A FAILING SUCTION MOTOR would seem unlikely to provide a spark of inspiration. For Dr. Tin D. Lam, though, the faulty device would, over time, lead to an entirely new, up-from-the-ground dental practice.
At the time, he was in a space better suited to the Reagan era, struggling to find a way to update his equipment and office design without interrupting the care of his patients at Cornerstone Dental in Harrisburg, North Carolina, a northeast suburb of Charlotte. The suction motor was the canary in the coal mine: As other equipment began to peter out, Dr. Lam determined it would be more cost-effective, and less painful, to do a full new build.
The result, this stand-alone, 5,000-square-foot, 12-operatory edifice, cost roughly $2.9 million (including new equipment). The shared vision of Dr. Lam and his interior designer, Angèle Hashoule, encompassed a spacious office with airy 12-foot ceilings to combat patient claustrophobia. Matching arches in the floor and ceiling add to the plein-air quality of the surroundings, while less attractive elements—machine and utility rooms, for example—were tucked safely out of public view.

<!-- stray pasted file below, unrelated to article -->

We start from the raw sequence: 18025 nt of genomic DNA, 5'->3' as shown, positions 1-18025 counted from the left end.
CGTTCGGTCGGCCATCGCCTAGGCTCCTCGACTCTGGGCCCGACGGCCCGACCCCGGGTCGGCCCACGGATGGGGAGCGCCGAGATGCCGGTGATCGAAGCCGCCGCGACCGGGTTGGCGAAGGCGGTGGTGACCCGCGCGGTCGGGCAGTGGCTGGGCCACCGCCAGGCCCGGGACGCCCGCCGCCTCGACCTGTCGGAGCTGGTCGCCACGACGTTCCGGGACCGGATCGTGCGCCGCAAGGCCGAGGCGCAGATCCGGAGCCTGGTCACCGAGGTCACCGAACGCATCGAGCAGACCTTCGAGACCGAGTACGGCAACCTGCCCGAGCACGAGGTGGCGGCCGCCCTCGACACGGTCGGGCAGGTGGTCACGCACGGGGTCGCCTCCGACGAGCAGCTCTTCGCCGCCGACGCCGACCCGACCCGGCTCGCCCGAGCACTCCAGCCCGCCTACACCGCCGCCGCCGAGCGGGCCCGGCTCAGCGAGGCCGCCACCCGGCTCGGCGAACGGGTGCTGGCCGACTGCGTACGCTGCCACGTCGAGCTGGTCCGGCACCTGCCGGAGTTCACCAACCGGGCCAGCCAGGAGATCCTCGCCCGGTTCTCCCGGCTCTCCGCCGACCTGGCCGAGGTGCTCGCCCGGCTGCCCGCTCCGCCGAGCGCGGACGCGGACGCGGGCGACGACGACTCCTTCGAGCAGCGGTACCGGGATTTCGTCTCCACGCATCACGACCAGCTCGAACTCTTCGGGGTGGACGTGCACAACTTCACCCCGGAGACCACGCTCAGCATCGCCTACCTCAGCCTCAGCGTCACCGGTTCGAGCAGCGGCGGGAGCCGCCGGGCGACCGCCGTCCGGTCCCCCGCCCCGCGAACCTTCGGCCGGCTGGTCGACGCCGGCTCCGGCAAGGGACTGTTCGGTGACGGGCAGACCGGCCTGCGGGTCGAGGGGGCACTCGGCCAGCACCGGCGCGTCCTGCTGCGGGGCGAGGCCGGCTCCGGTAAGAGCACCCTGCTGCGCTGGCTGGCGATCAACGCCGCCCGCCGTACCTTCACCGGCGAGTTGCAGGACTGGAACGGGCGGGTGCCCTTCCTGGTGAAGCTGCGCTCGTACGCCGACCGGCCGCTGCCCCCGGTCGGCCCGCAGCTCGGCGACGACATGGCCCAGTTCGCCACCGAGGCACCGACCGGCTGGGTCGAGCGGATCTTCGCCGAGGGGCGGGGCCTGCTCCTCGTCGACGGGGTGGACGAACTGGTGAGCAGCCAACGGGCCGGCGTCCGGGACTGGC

Dr. Tin D. Lam’s New-Construction Tips
Comprehensively survey your land before getting started—you don’t want later to discover you’re atop ‘bad soil.’ Then plan ahead, stay involved, inspect every inch of the way—and budget an additional
15 percent over what you think it will cost. Also realize it may take twice as long as you think, or as has been promised.”
The marriage of efficiency and aesthetics is what makes Dr. Lam proudest of his new space, which opened in March 2021 after two years of construction. It’s “designed like a racetrack,” he says, “to ensure efficient ingress and egress for patients and staff, and to centralize equipment, supplies and sterilization for all operatories.” Everything a doctor or hygienist might need is within reach of the operatory chair, he notes, adding that he and his design team placed the consult room close to the business office to further streamline operations.
As for those aesthetics: The cool blues and mixed metals and woods throughout Cornerstone Dental Group exude visual calm—a result that took a bit longer, and cost a little more, than Dr. Lam had accounted for. The design, while beautiful, was built on “bad soil”—a problem, he discovered, that had long plagued the area. Ensuring structural integrity tacked on an additional four months and $150,000. Regardless, the finished product is well worth it, paying daily dividends for patients and team members alike. “The entire office, from hallways, consult rooms, sterilization and treatment rooms, were designed with colors, patterns and visual features that subtly [show] elegance and excellence,” Dr. Lam says. “The idea is to make [patients] comfortable and forget they’re in a dental office.”